And that was the first warning shot that we didn't heed, because rent is going up. And if we think, if we're not talking about who's a fully vested citizen that can't be a renter, right, because they don't own their own property, they're stupid because they're paying somebody else's mortgage. How many of y'all have ever heard that before?

Right? And so, they're not important. They should just figure it out and buckle up and buy a house. And now, it's come for the homeowners. And so now we're seeing people, homeowners, low to moderate income homeowners, people with inherited property, people who bought their home 10 years ago, 20 years ago, with escrows that are tripling their monthly payments. And they can't afford it. We're also seeing the out migration increase. For This is all a result of the combination of these disasters and these increasing housing costs.

HALLE: Thank you for that, and wow, you've given us a lot to think about. And we actually had some great audience questions come in before the show, and we wanted to call up one person to start.

AUDIENCE MEMBER: I’m a former coastal reporter and a 38 year old renter here in New Orleans. In order to build wealth in America, we've really been taught to invest in assets, right? But even if we do have the privilege to be able to afford, A home in New Orleans right now with all of these factors that you've just laid out, like, will this long held assumption of continuing appreciation hold? Does it make financial sense, even if it makes emotional sense, to buy a house in New Orleans right now?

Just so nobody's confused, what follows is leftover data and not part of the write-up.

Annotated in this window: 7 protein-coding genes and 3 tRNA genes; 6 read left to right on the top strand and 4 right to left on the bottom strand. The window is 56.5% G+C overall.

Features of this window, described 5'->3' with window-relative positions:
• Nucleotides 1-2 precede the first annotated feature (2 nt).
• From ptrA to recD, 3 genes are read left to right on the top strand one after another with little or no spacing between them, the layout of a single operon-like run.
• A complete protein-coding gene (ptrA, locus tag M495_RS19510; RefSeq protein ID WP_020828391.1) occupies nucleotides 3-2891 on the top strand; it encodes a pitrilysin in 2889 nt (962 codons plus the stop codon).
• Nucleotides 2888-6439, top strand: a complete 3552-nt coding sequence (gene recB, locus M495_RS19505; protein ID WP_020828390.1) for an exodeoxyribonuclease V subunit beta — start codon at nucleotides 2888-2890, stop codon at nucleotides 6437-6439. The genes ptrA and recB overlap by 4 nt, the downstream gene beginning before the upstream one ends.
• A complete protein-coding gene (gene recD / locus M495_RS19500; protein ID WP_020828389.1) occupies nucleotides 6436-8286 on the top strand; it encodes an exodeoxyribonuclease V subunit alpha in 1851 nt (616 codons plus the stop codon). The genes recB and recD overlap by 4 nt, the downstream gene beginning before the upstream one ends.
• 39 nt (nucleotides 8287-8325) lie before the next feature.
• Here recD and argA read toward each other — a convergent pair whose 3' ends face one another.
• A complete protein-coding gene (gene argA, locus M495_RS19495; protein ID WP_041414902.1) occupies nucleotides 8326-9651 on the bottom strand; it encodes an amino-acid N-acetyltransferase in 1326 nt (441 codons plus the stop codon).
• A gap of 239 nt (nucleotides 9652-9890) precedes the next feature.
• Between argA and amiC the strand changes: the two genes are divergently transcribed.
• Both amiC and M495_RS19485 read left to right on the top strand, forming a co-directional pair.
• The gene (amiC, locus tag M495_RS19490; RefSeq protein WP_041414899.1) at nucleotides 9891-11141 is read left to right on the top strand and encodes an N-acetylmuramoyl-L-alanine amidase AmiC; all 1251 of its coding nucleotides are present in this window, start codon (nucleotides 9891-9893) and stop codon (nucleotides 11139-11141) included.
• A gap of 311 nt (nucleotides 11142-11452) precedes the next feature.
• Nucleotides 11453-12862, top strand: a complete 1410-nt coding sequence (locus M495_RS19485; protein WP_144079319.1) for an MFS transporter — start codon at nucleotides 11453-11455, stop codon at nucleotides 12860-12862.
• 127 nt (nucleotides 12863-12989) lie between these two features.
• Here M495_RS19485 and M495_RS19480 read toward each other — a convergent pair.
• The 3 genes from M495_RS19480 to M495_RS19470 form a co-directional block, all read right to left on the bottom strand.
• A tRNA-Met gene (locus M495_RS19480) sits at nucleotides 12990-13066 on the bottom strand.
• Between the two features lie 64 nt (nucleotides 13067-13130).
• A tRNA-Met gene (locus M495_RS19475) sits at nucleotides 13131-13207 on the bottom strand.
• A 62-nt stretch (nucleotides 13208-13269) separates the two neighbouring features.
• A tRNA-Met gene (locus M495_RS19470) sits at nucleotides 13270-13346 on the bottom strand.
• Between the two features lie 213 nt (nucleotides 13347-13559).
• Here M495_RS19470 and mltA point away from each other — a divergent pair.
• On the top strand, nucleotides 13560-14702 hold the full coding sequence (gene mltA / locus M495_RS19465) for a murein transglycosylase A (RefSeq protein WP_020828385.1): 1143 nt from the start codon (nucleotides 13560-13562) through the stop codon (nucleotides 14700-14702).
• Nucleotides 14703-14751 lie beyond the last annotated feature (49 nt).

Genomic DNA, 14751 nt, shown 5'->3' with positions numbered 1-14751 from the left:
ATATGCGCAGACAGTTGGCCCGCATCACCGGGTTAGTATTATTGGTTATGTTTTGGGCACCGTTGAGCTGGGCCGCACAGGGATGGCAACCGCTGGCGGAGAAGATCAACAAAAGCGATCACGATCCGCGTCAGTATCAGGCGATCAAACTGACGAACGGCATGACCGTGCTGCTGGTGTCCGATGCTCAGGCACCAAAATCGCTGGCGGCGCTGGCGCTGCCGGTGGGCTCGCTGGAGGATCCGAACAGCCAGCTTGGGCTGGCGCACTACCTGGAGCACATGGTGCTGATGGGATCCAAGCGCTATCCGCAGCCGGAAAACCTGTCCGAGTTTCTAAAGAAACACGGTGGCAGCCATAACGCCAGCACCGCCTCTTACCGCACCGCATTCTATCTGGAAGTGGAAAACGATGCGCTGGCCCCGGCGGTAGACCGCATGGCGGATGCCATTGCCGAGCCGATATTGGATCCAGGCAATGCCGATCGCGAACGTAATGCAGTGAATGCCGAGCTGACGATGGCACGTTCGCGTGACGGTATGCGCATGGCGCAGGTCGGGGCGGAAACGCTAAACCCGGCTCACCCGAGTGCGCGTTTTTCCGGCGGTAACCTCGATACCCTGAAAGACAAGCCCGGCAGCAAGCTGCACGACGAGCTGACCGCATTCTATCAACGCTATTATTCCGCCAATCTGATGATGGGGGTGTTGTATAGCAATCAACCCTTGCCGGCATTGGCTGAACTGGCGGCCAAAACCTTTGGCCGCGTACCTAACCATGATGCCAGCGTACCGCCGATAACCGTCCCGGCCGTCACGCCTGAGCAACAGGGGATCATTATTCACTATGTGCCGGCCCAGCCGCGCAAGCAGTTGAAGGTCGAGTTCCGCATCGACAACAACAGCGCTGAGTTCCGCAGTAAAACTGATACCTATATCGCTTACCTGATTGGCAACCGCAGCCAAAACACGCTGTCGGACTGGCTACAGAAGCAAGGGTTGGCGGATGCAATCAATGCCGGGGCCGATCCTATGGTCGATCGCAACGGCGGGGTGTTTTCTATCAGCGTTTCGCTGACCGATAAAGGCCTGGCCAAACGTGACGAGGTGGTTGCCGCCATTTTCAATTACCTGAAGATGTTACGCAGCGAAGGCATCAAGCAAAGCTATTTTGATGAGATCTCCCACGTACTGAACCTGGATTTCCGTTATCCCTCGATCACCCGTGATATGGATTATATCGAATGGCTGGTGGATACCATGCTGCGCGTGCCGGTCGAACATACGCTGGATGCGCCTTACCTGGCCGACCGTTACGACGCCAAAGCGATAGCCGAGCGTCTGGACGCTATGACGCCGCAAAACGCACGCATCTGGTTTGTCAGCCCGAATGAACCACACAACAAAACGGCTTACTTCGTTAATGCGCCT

JASON: Um, purchasing a home is never purely financial in the first place. Yeah, it's a big financial decision, but there's going to be some emotion tied into that as well. I've reminded people that New Orleans is a very unique place.

Um, there are lots of characteristics and elements of New Orleans that are the reason people are drawn here. If you're just looking at the dollars and cents, or if you're just looking at the, the risks, the fact is, over the last five years, we've all seen how things have changed. We've all seen how quickly storms can intensify as they approach the coast. We’ve, you know, had to either evacuate or make some sort of plans to deal with the impact of the climate when we're living here in New Orleans. That being said, you know, I love this place. Uh, I don't plan on going anywhere anytime soon. Um, what we're trying to do is just make you aware that there aren't any magic secrets that are going to solve the quagmire we find ourselves in any time soon.

So the best thing we can do is educate ourselves. And if we're going to be here, we kind of strap in for the ride.

ANDREANECIA: I would push back on that a little bit because strapping in just means you're going to accept it. And if you're going to invest in this city, you need to be proactive and you need to get ready to fight.